Running a small service company has always been a dream come true, especially when your clients pay their invoices on time. When building up your business from the startup stage, you may rely on a few stable clients to make their payment deadlines as they are giving you the necessary working capital. These faithful clients bring a smile to your face every time you mark their payments in your bookkeeping software.
Yet, in time, one or two clients may begin missing payment dates. It may start as just one late payment every few months as you aren’t too concerned about it. You may know this is a slow sales season for the client. And really, they always have been good for your business so you are willing to give them a little leeway.
The dreaded client “drift”
Client drift can happen to the best of your customers and clients. While it might seem gracious of you to give some leeway to these loyal clients, you are setting yourself up for accounting headaches in the near future. There may come a time when the weeks, and then months, go by without a payment. It may become hard to get in touch with their accounting department, and when you do they give a vague answer that the payment will be made soon.
There may be several reasons for client drift. The client’s operations may have recently changed as it is affecting their payment schedule. They may be having a slow sales season, or their clients may not be paying on time. Another issue may be that the client has problems with the payment schedule in your contract.
There may also be problems at your end with invoicing the client. Unclear invoice statements, problems with delivery of invoices, and difficulty with accepting payments into your business can cause confusion with clients. So never assume that all the invoicing problems are on the client’s accounting end.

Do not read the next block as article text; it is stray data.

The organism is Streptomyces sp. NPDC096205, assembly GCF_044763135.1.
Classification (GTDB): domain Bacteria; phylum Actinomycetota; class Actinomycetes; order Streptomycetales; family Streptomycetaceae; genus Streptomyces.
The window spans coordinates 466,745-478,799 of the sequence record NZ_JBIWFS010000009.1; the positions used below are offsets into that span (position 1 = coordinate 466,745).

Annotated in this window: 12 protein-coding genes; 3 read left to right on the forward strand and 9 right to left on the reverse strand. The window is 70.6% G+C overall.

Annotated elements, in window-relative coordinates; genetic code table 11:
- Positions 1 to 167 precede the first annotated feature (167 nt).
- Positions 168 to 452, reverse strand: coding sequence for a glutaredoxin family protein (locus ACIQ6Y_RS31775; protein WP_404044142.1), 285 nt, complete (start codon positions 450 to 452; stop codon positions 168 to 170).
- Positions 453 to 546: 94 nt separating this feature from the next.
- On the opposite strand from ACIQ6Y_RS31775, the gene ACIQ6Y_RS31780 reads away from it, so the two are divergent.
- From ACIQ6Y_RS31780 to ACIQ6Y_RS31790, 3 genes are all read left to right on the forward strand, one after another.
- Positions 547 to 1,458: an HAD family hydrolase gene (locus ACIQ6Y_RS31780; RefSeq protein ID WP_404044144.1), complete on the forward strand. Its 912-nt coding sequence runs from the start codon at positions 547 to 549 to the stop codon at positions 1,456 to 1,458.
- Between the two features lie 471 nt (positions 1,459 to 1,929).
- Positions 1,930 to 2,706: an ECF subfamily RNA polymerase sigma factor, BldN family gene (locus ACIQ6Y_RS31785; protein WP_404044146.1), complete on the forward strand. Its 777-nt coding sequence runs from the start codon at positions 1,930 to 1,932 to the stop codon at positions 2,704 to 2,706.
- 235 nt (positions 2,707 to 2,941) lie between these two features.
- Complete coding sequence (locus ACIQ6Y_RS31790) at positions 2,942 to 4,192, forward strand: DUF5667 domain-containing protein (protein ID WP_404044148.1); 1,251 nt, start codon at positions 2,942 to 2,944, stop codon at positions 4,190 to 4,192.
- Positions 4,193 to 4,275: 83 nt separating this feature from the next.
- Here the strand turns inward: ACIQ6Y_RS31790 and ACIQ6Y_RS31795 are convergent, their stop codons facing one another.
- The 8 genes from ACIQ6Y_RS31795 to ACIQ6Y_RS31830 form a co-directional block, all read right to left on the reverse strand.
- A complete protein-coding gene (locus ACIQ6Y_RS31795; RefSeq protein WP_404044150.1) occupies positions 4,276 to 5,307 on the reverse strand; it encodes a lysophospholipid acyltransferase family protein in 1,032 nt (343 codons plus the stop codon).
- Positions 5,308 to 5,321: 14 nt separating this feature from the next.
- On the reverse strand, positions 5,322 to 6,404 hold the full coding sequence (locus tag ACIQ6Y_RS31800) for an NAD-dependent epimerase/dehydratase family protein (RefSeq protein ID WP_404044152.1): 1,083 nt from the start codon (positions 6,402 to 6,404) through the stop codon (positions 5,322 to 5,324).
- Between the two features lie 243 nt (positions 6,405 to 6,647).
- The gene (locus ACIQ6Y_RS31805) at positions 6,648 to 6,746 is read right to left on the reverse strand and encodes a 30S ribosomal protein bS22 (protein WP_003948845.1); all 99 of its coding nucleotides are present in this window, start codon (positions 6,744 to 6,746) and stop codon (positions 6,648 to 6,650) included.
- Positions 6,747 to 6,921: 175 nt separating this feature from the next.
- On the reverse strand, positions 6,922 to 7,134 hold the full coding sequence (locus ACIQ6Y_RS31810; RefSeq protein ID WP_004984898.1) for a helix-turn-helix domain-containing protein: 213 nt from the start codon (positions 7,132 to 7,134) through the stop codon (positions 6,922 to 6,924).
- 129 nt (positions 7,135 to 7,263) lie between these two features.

How to avoid client drift
1. Open the lines of communication: The moment that your clients begin to drift out of their contract terms, get in touch with them. Figure out the reason and try to resolve the problem so that both parties are happy with the outcome.
2. Review invoicing statements: Ensure all information on the invoice is accurate and you have clear descriptions for each cost. Make sure every expense is included, such as VAT amounts, to eliminate confusion or stalling tactics.
3. Eliminate time lag for sent invoices: Check that there is no lag from the time that the invoice is sent to the client to the date that you expect payment. It could be that the client is receiving the statement late. Accounting software with invoicing and emailing tools can eliminate time lags so clients have the opportunity to make timely payments.
4. Keep up with your account remediation: Simply don’t wait it out and see if the client pays eventually. Have clear payment dates and grace periods outlined in your contract and enforce them. This tactic can stop certain clients from taking advantage of your business.
Your small business relies on structured invoicing procedures to ensure that there is steady cash flow. Eliminating client drift and getting payments back on track will show your clients that you have strong and professional operations.